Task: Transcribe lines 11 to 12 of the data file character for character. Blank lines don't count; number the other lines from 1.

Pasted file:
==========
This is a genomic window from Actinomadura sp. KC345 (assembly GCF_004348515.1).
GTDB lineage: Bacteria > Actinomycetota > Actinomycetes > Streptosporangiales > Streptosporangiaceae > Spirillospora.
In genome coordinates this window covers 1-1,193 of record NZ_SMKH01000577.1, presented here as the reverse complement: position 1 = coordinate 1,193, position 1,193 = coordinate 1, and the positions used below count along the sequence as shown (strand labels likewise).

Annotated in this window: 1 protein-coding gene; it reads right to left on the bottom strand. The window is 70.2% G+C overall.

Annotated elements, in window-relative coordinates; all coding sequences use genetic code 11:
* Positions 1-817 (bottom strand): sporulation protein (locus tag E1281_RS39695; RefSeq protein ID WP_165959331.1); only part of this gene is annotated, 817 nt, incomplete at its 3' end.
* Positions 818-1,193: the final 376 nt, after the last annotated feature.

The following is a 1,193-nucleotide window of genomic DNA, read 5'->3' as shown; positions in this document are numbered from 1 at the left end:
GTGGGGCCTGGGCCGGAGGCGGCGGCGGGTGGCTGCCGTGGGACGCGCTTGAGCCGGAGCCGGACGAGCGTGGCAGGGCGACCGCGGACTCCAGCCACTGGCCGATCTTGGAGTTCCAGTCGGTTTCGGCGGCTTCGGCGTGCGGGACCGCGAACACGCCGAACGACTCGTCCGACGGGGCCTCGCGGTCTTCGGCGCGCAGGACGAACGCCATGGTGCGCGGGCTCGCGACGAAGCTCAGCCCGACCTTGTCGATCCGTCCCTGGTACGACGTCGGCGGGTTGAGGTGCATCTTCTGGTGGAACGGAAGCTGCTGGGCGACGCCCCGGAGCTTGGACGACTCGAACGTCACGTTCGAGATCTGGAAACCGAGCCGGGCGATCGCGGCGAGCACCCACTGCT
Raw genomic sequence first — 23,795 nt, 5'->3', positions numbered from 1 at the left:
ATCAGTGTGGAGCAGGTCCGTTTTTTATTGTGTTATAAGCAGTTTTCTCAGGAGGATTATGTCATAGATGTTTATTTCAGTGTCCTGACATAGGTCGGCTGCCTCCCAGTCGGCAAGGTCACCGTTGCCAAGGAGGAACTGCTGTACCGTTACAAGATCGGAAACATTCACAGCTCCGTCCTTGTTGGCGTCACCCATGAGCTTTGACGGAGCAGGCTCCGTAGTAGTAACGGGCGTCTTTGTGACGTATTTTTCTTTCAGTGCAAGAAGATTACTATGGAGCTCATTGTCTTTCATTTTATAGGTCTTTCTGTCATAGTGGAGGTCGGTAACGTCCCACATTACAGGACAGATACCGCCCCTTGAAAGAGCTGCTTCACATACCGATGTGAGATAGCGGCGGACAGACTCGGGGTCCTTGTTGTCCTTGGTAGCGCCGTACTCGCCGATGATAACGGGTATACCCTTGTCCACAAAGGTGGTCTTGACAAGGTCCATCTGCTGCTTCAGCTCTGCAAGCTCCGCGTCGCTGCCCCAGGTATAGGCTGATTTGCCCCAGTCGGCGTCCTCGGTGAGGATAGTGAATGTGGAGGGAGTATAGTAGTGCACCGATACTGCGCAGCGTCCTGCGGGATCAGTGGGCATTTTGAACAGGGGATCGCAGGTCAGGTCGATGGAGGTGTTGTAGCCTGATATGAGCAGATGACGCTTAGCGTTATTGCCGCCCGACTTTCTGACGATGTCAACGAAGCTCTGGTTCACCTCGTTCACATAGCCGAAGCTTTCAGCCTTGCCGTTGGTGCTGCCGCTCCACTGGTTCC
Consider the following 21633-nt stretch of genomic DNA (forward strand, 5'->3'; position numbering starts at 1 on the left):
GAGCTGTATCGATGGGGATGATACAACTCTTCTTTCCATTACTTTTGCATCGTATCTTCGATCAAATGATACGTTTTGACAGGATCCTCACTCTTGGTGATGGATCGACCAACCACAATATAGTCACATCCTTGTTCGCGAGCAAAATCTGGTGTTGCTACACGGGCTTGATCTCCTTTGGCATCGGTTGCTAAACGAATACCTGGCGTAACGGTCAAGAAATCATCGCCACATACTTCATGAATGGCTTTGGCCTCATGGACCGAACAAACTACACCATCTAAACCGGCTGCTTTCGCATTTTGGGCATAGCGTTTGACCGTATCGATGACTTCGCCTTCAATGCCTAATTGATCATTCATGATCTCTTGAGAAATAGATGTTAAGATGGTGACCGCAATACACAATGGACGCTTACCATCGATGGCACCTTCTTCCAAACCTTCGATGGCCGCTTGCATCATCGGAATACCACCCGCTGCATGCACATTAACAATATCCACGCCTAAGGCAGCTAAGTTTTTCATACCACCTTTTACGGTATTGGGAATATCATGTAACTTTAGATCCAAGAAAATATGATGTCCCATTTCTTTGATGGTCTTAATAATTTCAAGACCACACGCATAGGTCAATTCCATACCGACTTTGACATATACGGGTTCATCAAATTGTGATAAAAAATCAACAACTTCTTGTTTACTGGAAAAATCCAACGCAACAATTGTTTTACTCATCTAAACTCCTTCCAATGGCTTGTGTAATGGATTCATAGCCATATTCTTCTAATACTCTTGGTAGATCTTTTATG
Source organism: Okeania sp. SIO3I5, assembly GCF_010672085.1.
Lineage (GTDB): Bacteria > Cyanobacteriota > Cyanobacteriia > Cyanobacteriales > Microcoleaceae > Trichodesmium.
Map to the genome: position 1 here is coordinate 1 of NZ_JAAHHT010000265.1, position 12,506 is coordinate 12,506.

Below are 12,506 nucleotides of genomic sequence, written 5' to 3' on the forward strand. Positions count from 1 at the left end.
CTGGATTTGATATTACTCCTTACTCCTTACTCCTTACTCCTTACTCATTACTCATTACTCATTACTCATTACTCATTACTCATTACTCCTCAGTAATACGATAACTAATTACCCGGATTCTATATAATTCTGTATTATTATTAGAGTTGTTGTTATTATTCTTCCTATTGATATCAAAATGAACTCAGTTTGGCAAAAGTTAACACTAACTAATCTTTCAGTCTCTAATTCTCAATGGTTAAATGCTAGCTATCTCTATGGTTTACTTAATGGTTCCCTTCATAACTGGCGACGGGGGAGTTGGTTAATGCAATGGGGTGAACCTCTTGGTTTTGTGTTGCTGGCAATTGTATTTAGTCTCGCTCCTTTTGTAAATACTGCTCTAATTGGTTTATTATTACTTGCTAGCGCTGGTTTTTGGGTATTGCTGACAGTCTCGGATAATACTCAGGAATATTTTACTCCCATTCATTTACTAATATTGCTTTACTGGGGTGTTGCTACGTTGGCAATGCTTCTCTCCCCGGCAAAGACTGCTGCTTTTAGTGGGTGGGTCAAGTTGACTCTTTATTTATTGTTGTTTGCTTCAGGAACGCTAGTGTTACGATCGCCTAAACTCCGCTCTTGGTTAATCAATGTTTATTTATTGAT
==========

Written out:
ATCAGTGTGGAGCAGGTCCGTTTTTTATTGTGTTATAAGCAGTTTTCTCAGGAGGATTATGTCATAGATGTTTATTTCAGTGTCCTGACATAGGTCGGCTGCCTCCCAGTCGGCAAGGTCACCGTTGCCAAGGAGGAACTGCTGTACCGTTACAAGATCGGAAACATTCACAGCTCCGTCCTTGTTGGCGTCACCCATGAGCTTTGACGGAGCAGGCTCCGTAGTAGTAACGGGCGTCTTTGTGACGTATTTTTCTTTCAGTGCAAGAAGATTACTATGGAGCTCATTGTCTTTCATTTTATAGGTCTTTCTGTCATAGTGGAGGTCGGTAACGTCCCACATTACAGGACAGATACCGCCCCTTGAAAGAGCTGCTTCACATACCGATGTGAGATAGCGGCGGACAGACTCGGGGTCCTTGTTGTCCTTGGTAGCGCCGTACTCGCCGATGATAACGGGTATACCCTTGTCCACAAAGGTGGTCTTGACAAGGTCCATCTGCTGCTTCAGCTCTGCAAGCTCCGCGTCGCTGCCCCAGGTATAGGCTGATTTGCCCCAGTCGGCGTCCTCGGTGAGGATAGTGAATGTGGAGGGAGTATAGTAGTGCACCGATACTGCGCAGCGTCCTGCGGGATCAGTGGGCATTTTGAACAGGGGATCGCAGGTCAGGTCGATGGAGGTGTTGTAGCCTGATATGAGCAGATGACGCTTAGCGTTATTGCCGCCCGACTTTCTGACGATGTCAACGAAGCTCTGGTTCACCTCGTTCACATAGCCGAAGCTTTCAGCCTTGCCGTTGGTGCTGCCGCTCCACTGGTTCC
Consider the following 21633-nt stretch of genomic DNA (forward strand, 5'->3'; position numbering starts at 1 on the left):